Beating sugar cravings

Sugar isn’t angel food, but it’s not devil’s food either, so no need to avoid sugar, just make things manageable.  Here are easy action steps that keep sugar in the sweet spot – where it makes you happy AND still healthy:

  1. GO PRO EVERY MORNING: A nice protein load early in the day cuts those hunger pangs that can trigger sugar cravings later, but most people don’t get much protein in the morning.  Cereal and milk are a great start, but go further.  Have at least a 5-oz. cup of fat-free Greek yogurt or a hard-cooked egg (or two), some string cheese, or a piece of last night’s beef or chicken.
  2. SPEND SUGAR CALORIES WISELY: Sugary soft drinks are wasted calories, but low-fat chocolate milk or sweetened Greek yogurt (tip: a teaspoon of honey tastes like more) give you of something rich with flavor that fills some real dietary gaps at the same time.  That’s making sugar work harder for you.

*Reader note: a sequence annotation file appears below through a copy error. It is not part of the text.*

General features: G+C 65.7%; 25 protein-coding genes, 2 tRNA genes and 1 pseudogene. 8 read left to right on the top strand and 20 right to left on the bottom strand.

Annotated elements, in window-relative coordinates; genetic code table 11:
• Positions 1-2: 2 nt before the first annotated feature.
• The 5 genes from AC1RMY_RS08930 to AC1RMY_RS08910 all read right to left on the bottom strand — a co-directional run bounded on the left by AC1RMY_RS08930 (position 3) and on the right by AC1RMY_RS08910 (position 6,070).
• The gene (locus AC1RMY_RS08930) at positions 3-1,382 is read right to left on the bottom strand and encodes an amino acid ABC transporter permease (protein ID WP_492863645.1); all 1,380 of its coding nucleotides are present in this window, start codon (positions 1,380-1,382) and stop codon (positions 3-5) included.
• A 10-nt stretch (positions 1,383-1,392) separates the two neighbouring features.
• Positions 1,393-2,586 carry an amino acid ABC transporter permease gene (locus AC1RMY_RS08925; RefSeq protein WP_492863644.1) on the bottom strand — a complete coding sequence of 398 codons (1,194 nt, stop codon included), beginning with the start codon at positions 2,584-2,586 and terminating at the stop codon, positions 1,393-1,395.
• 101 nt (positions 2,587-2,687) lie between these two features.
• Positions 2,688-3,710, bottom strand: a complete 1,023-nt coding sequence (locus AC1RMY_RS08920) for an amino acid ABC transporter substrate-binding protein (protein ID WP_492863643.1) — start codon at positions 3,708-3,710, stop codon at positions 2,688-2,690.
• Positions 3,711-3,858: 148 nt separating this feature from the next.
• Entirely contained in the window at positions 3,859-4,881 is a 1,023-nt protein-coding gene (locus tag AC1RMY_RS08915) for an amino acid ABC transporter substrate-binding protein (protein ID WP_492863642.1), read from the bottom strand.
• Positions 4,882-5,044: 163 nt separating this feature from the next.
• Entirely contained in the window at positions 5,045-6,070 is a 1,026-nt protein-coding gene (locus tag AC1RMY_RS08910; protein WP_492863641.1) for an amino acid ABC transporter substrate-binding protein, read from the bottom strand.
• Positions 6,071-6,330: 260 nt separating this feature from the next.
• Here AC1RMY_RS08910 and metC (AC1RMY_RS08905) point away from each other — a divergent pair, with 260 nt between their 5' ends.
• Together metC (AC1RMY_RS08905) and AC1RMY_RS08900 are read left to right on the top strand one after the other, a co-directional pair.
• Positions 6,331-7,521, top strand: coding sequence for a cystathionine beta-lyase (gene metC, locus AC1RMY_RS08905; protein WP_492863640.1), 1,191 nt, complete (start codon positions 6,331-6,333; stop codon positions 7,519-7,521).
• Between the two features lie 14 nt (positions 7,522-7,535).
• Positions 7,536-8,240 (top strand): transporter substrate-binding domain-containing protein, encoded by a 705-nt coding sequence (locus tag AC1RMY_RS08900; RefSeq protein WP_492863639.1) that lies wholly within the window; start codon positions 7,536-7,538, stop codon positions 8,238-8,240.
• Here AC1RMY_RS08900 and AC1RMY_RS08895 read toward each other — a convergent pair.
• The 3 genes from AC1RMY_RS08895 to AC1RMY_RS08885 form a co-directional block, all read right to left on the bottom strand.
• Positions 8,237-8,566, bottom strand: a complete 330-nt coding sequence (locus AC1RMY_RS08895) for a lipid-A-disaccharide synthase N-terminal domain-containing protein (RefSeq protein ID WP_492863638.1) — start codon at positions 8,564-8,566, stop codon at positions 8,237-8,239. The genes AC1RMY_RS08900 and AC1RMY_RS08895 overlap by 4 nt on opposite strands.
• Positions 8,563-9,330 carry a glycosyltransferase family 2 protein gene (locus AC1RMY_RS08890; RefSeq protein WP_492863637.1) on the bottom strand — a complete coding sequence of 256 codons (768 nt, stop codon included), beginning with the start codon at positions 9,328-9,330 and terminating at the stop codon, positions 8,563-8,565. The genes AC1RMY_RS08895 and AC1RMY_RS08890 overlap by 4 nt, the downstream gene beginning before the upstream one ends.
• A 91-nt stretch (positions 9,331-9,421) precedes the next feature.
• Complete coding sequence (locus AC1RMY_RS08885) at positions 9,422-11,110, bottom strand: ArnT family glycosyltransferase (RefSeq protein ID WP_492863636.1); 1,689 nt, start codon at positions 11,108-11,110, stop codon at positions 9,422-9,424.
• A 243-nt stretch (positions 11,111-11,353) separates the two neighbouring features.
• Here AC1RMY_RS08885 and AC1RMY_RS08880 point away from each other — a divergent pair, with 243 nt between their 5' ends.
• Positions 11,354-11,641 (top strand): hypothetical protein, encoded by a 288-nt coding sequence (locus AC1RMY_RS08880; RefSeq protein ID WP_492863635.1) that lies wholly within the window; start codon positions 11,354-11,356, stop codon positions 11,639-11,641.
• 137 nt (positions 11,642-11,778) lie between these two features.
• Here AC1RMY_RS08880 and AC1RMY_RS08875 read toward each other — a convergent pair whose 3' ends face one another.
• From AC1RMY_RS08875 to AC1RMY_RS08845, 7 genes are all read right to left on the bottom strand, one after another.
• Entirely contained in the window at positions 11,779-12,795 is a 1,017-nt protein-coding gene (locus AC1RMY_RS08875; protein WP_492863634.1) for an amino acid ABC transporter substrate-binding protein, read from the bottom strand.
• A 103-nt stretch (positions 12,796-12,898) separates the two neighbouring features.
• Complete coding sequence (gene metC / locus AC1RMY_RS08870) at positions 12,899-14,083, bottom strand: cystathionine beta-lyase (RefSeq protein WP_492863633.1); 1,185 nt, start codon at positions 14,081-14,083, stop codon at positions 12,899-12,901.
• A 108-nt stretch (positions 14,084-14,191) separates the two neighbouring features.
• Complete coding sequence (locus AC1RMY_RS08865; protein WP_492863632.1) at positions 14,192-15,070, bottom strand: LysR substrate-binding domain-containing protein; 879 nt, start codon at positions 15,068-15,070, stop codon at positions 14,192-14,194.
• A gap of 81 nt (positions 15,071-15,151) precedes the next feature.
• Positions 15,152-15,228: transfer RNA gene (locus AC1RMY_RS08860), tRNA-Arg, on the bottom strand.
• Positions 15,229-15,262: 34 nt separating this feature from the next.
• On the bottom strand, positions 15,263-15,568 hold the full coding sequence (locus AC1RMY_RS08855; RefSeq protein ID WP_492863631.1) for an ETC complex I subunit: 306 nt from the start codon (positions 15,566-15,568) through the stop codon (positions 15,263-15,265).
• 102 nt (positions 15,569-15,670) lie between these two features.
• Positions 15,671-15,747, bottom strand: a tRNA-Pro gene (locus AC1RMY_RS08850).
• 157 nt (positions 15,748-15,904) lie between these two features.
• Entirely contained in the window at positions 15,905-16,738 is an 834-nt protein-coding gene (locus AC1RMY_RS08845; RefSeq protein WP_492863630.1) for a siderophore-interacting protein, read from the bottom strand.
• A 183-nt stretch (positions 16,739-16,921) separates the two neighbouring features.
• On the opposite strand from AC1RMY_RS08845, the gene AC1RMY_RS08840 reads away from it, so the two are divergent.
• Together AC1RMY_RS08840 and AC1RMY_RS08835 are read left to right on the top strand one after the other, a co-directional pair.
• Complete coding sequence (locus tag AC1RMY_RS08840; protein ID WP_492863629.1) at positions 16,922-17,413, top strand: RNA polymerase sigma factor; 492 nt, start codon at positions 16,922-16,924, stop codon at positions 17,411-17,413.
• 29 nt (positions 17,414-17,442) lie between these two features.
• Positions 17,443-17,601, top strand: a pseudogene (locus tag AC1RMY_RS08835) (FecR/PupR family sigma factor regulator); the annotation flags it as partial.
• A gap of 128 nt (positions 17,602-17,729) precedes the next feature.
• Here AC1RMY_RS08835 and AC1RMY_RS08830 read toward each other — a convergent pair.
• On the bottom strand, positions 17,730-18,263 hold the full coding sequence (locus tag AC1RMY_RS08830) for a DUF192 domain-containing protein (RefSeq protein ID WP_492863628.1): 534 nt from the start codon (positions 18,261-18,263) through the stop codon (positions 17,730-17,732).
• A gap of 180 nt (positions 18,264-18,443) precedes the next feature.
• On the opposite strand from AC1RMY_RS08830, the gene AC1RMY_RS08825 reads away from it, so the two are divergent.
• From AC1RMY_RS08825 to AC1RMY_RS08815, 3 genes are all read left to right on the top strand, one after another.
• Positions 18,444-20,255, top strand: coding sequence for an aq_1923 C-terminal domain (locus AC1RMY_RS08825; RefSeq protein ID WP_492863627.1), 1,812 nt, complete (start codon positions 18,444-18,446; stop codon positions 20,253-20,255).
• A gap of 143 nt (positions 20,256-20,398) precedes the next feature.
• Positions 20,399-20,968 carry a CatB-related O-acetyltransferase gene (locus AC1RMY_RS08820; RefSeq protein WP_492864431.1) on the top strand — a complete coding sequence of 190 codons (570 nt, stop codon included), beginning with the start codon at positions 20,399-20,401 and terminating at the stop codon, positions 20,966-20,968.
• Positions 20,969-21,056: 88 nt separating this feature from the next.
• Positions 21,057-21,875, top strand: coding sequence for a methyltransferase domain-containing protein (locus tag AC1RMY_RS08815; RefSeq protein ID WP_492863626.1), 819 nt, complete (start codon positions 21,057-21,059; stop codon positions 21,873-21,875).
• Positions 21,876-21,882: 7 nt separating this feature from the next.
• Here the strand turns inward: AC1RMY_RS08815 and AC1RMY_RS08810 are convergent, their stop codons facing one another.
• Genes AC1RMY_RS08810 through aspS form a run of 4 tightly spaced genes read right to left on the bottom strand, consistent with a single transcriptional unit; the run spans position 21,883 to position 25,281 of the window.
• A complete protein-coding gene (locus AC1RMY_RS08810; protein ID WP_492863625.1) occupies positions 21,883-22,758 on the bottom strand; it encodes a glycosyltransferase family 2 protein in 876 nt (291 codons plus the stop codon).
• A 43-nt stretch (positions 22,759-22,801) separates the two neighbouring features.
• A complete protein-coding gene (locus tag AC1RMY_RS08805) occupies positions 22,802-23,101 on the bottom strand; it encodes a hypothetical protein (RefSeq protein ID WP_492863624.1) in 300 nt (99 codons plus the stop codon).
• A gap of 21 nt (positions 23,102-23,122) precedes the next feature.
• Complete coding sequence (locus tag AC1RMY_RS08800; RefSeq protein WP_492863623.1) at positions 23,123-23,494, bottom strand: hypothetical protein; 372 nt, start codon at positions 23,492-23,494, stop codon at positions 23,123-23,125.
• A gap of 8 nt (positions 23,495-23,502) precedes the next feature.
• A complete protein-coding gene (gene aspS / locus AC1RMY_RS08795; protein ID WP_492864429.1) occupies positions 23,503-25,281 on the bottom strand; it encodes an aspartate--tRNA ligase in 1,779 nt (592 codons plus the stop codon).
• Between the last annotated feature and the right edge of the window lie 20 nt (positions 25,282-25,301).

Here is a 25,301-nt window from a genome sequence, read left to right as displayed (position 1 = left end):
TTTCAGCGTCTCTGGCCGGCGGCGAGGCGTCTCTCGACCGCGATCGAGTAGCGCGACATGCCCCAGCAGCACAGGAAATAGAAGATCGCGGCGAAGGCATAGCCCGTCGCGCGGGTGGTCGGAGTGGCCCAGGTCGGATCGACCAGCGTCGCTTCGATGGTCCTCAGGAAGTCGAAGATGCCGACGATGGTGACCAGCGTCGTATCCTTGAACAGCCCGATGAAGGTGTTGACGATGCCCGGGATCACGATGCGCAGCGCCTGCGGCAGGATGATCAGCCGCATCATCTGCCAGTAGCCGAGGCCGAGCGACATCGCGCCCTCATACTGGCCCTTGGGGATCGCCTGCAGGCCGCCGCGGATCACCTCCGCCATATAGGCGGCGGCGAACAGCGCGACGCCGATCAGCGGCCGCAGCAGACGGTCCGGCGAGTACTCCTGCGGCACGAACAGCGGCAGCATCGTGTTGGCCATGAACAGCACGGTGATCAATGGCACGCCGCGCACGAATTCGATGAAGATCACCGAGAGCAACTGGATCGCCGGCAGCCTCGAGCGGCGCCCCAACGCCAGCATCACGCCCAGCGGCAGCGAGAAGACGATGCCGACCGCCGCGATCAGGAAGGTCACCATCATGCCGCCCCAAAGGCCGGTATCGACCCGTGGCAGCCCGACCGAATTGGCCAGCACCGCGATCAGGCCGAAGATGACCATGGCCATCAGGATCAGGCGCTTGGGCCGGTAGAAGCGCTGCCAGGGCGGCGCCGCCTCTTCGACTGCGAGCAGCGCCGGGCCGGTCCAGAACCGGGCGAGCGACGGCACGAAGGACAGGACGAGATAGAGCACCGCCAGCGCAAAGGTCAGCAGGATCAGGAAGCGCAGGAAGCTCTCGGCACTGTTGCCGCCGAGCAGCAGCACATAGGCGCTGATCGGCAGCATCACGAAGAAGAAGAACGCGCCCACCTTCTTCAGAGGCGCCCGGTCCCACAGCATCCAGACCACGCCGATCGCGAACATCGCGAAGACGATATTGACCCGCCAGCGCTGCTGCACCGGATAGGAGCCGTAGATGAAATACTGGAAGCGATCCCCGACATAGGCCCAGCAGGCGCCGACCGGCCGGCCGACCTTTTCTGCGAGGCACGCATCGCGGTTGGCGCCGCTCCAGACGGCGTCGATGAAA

3. SUGAR SUBSTITUTES? Calm down about the prevailing culture. The science on their safety is solid as a rock.    Evidence shows they can actually be useful tools.  More about this in a FUTURE column, so watch this space.  For now, resist the mob mentality about these and use them as tools to help cut dietary sugar.
  4. PUSH YOUR SWEET BUTTON WITHOUT SETTING OFF ALARMS: When eating out with people, instead of dessert, order a cappuccino.  It’ll only be about 100 calories, even with whole milk and some sugar, and you’ll keep occupied while everyone else has dessert.  If they offer you a bite or two, take it.  You’ll visit your happy place but leave happy, too.
  5. SEE IF YOUR TASTE BUDS NEED A RE-SET: Is a fruit salad sweet enough without having to add sugar?  If not, your taste buds may have become “dumbed down” from eating too many sweets.  A few weeks where the sweetest thing in your diet is fresh fruit and flavored yogurt re-sensitizes exhausted taste buds so you can eat the occasional sweet but enjoy it even more.

MEAT AND TYPE 2 DIABETES? CALM DOWN — LET’S BOIL IT DOWN